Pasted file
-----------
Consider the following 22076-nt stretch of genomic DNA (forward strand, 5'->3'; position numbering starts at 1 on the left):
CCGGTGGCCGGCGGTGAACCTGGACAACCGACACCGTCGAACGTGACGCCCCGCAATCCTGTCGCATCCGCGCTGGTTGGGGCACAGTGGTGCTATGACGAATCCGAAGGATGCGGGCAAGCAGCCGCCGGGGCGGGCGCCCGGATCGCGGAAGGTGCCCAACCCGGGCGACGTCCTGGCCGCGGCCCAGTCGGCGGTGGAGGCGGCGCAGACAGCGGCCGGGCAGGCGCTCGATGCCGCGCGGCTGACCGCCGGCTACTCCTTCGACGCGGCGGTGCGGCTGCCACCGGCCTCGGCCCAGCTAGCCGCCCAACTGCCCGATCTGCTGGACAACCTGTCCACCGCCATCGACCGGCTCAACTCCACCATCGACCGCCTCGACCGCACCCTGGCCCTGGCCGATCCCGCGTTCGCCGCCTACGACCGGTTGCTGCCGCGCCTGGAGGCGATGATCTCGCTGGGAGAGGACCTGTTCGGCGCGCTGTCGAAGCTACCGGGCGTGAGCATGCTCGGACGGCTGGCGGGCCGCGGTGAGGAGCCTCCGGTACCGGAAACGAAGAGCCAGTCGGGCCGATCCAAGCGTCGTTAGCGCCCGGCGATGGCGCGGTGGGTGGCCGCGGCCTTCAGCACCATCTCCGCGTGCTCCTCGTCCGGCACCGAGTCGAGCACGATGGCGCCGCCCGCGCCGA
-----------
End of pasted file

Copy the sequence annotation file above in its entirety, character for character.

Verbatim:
Consider the following 22076-nt stretch of genomic DNA (forward strand, 5'->3'; position numbering starts at 1 on the left):
CCGGTGGCCGGCGGTGAACCTGGACAACCGACACCGTCGAACGTGACGCCCCGCAATCCTGTCGCATCCGCGCTGGTTGGGGCACAGTGGTGCTATGACGAATCCGAAGGATGCGGGCAAGCAGCCGCCGGGGCGGGCGCCCGGATCGCGGAAGGTGCCCAACCCGGGCGACGTCCTGGCCGCGGCCCAGTCGGCGGTGGAGGCGGCGCAGACAGCGGCCGGGCAGGCGCTCGATGCCGCGCGGCTGACCGCCGGCTACTCCTTCGACGCGGCGGTGCGGCTGCCACCGGCCTCGGCCCAGCTAGCCGCCCAACTGCCCGATCTGCTGGACAACCTGTCCACCGCCATCGACCGGCTCAACTCCACCATCGACCGCCTCGACCGCACCCTGGCCCTGGCCGATCCCGCGTTCGCCGCCTACGACCGGTTGCTGCCGCGCCTGGAGGCGATGATCTCGCTGGGAGAGGACCTGTTCGGCGCGCTGTCGAAGCTACCGGGCGTGAGCATGCTCGGACGGCTGGCGGGCCGCGGTGAGGAGCCTCCGGTACCGGAAACGAAGAGCCAGTCGGGCCGATCCAAGCGTCGTTAGCGCCCGGCGATGGCGCGGTGGGTGGCCGCGGCCTTCAGCACCATCTCCGCGTGCTCCTCGTCCGGCACCGAGTCGAGCACGATGGCGCCGCCCGCGCCGA